CHARLOTTE — Federal, state and local officials have been calling on young adults to get vaccinated.
Fewer people are getting the shot, which makes it more difficult to get to a herd immunity.
>> In the video at the top of this page, reporter DaShawn Brown discusses the continuous push to get Americans vaccinated and the latest local metrics.
(WATCH: Johnson & Wales, JCSU will require students be vaccinated ahead of fall semester)
Biden adviser makes personal appeal to young to get shots
By Zeke Miller/AP
A top White House aide made his pitch for young people to get vaccinated personal on Tuesday, sharing the struggles his son has experienced since contracting COVID-19 last fall.
Andy Slavitt, President Joe Biden’s senior adviser for the coronavirus, revealed during a White House briefing that one of his sons came down with the virus late last year and continues to suffer lingering side effects. He used it to appeal to younger Americans to roll up their sleeves, even if they feel they’re at relatively lower risk than older Americans to serious consequences from the virus.
“Unfortunately, he is one of the many Americans battling long-term symptoms,” Slavitt said of his son, who is in his late teens. “He’s young and fit and in the prime of his life. But six months later, he still suffers from tachycardia, shortness of breath, and ongoing and frequent flu-like symptoms. His hands are cold to the touch. "
“Many young people are in this situation, and many, many have it worse,” Slavitt added.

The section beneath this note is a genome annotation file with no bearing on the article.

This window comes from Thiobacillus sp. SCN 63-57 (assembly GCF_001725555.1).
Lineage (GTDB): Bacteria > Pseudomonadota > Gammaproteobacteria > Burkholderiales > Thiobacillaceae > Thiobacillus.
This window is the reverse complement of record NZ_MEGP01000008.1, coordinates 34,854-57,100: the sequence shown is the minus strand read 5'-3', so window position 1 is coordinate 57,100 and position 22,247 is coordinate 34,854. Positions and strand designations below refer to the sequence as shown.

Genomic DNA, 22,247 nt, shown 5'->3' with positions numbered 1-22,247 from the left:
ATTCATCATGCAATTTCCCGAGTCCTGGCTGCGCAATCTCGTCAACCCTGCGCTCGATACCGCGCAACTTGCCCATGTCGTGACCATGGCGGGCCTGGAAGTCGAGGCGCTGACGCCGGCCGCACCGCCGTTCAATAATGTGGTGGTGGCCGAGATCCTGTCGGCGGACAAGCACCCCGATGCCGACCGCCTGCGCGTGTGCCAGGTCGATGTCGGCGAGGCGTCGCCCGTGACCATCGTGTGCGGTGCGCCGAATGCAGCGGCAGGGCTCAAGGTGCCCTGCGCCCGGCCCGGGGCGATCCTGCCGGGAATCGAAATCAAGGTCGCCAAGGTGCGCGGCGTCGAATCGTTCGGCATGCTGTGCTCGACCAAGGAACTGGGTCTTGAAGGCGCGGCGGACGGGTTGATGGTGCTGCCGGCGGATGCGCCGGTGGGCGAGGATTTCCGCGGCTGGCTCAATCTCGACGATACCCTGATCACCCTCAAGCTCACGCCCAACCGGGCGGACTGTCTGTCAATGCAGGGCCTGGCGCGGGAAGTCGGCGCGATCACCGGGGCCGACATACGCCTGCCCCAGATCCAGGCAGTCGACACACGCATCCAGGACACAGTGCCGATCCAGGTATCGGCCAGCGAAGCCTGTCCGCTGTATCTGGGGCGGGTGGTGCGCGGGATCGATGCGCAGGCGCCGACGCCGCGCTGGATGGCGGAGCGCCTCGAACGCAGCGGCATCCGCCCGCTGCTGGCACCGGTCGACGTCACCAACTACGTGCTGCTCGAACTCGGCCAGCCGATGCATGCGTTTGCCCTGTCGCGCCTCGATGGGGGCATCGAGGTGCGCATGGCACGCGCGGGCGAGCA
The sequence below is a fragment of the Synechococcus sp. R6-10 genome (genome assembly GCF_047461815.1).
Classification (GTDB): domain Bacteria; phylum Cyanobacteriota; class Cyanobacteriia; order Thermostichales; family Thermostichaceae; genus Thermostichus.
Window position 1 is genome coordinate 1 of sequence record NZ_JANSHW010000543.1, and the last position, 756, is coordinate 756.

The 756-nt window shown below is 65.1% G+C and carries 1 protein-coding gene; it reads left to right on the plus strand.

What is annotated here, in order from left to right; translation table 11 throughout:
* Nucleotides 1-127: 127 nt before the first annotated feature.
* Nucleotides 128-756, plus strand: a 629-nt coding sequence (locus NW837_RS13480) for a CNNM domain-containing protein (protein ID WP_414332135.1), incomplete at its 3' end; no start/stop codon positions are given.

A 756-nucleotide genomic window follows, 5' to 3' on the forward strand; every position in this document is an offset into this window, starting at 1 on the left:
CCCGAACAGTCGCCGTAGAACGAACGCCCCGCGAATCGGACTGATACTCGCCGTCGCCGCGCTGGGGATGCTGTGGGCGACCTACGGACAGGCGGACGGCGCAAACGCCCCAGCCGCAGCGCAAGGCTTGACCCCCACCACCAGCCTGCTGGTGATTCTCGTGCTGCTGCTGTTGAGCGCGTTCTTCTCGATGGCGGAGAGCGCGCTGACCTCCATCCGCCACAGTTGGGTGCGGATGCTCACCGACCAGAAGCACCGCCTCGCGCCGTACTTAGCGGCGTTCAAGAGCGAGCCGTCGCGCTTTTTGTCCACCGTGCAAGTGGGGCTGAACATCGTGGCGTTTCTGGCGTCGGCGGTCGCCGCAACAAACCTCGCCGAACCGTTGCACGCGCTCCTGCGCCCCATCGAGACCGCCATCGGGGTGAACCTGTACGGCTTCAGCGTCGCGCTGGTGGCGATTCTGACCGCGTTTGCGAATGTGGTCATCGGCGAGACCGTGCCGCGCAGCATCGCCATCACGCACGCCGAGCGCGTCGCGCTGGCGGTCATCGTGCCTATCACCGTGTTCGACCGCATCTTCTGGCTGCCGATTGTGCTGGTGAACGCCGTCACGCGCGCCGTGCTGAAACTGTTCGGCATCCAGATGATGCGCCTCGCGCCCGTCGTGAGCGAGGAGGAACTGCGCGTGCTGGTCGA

Not much is known about what has come to be known as “long COVID.”
“We’re faced with a mystery,” Dr. Francis Collins, chief of the National Institutes of Health, said in March, as his agency kicked off additional studies to learn more about the condition and study potential treatments.
Researchers are hoping to learn whether it is a condition unique to COVID-19, or just a variation of the syndrome that can occur after other infections. They’re examining how many people are affected, and how long it lasts, and whether it’s possible that the source isn’t COVID-19 at all.
Meanwhile, Slavitt said that the surest way for young Americans to avoid a similar fate is to get vaccinated themselves.
“I know it’s easy when you’re young to imagine that these things don’t affect you, a vaccine may feel unnecessary, you feel healthy, you know people who had COVID and they’re doing alright,” he said, adding. “But we are still learning about the long-term effects of COVID.”
White House officials pointed to Slavitt’s story as an example of how the administration is adjusting its message to encourage Americans to get vaccinated, with a focus on personal stories and relying on the influence of local community leaders to combat the slowing pace of shots.
“These vaccinations are essential,” Slavitt added. “However, if you are unvaccinated, you are at risk, regardless of your age. According to the CDC, more than 3 million kids under 17 have contracted COVID-19.”
The Associated Press contributed to this report
Cox Media Group